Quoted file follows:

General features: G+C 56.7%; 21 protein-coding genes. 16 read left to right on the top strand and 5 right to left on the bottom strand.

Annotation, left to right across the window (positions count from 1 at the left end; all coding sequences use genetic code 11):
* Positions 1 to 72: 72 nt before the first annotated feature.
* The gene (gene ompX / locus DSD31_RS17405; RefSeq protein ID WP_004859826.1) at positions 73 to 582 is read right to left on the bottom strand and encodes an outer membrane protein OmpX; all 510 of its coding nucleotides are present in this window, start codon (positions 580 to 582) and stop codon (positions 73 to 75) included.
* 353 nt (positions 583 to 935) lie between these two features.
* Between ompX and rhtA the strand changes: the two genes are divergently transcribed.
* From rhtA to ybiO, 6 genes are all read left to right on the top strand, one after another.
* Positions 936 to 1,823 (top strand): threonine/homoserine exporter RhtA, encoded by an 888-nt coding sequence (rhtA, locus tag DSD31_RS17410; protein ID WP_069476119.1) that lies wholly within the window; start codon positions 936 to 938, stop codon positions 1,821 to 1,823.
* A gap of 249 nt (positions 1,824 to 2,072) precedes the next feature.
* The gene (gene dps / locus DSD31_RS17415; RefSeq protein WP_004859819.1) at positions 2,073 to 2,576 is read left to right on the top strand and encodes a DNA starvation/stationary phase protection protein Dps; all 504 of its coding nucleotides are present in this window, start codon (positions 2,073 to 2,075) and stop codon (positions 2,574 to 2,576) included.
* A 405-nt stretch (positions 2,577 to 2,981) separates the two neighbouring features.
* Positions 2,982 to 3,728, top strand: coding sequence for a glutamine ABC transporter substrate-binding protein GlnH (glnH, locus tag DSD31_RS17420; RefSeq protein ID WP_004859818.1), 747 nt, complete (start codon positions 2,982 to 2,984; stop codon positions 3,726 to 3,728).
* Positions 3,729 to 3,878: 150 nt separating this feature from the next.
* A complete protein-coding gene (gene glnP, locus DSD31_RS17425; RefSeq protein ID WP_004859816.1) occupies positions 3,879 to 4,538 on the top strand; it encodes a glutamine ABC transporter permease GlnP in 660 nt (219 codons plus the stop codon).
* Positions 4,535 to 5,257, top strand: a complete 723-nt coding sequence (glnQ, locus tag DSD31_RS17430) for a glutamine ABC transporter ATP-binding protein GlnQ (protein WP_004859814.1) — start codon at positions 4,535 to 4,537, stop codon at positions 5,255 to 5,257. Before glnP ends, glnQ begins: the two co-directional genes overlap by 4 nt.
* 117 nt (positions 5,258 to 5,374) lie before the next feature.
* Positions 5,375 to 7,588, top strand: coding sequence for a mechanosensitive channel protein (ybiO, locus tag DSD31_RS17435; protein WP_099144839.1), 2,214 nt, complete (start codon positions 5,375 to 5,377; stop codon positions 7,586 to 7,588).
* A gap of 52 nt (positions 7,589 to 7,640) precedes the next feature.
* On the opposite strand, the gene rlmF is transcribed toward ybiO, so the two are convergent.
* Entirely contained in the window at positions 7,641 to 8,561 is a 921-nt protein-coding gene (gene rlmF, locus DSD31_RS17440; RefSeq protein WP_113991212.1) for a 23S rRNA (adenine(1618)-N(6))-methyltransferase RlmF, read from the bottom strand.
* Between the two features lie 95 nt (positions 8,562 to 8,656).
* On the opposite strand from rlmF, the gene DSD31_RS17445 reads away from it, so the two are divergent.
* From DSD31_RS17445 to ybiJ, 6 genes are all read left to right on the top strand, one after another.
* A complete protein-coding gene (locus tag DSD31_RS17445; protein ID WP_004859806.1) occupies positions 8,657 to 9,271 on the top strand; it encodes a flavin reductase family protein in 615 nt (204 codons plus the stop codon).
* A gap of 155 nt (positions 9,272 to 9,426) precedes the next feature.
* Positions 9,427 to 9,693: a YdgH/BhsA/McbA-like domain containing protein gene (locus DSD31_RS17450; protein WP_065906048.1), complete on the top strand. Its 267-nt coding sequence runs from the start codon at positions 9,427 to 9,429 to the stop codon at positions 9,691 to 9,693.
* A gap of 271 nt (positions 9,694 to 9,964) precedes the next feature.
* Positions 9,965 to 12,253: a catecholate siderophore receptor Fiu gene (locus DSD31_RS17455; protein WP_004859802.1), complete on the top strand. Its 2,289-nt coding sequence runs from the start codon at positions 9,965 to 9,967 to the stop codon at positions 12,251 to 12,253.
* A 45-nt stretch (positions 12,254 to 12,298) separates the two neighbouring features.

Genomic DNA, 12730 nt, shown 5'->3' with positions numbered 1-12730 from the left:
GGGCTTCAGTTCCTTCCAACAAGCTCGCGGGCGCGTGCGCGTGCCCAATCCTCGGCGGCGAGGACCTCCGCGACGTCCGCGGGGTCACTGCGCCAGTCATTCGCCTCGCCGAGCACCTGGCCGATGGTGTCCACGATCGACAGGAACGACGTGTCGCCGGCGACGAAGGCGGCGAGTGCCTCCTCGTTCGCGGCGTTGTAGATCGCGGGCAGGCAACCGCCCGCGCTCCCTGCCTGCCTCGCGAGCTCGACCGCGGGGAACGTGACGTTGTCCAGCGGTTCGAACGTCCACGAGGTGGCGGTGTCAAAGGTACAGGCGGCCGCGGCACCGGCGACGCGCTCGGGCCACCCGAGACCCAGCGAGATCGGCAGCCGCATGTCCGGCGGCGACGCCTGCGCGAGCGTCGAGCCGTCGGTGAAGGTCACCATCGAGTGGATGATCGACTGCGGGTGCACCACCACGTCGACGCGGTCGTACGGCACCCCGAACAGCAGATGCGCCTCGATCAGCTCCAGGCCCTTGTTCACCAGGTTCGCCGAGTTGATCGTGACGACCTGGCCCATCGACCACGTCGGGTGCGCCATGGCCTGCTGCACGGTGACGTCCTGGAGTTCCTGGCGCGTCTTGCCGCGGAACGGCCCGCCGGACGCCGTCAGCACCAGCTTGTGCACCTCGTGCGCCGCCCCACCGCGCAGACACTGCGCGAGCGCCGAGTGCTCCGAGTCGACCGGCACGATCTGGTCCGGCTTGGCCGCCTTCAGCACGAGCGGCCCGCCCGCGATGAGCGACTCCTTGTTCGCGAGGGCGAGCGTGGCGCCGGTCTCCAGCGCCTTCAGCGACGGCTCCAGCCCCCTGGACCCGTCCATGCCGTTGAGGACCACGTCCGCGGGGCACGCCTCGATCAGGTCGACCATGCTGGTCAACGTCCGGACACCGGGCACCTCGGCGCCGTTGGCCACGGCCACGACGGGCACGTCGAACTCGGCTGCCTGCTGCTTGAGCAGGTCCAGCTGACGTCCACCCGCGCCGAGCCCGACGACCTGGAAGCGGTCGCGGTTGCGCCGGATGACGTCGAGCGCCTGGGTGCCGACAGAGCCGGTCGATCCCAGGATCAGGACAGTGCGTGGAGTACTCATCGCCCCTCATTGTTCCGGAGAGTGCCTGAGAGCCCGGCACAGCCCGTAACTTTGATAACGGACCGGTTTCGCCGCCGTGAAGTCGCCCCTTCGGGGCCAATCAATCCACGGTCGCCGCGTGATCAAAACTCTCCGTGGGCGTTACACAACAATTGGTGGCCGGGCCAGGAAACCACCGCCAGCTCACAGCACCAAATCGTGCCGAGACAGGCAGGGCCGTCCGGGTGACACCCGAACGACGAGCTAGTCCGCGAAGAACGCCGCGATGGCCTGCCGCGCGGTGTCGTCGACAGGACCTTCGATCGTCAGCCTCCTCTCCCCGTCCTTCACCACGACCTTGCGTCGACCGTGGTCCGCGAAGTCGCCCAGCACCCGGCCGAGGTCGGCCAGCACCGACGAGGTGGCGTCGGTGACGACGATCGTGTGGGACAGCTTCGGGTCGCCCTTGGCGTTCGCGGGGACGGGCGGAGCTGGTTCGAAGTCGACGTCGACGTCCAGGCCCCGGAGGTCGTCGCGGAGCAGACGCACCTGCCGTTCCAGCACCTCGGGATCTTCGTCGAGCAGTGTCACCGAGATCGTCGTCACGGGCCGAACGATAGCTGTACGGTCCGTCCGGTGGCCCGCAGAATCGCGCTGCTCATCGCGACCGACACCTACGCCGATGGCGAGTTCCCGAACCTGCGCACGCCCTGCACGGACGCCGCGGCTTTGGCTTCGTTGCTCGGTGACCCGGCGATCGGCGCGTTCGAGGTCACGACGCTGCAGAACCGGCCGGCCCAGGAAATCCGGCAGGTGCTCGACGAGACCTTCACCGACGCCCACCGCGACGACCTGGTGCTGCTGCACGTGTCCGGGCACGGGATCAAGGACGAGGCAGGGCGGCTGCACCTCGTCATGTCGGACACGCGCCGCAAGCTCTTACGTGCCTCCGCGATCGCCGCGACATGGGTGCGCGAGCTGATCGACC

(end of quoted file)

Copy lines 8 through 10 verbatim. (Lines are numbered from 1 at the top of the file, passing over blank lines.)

* Positions 936 to 1,823 (top strand): threonine/homoserine exporter RhtA, encoded by an 888-nt coding sequence (rhtA, locus tag DSD31_RS17410; protein ID WP_069476119.1) that lies wholly within the window; start codon positions 936 to 938, stop codon positions 1,821 to 1,823.
* A gap of 249 nt (positions 1,824 to 2,072) precedes the next feature.
* The gene (gene dps / locus DSD31_RS17415; RefSeq protein WP_004859819.1) at positions 2,073 to 2,576 is read left to right on the top strand and encodes a DNA starvation/stationary phase protection protein Dps; all 504 of its coding nucleotides are present in this window, start codon (positions 2,073 to 2,075) and stop codon (positions 2,574 to 2,576) included.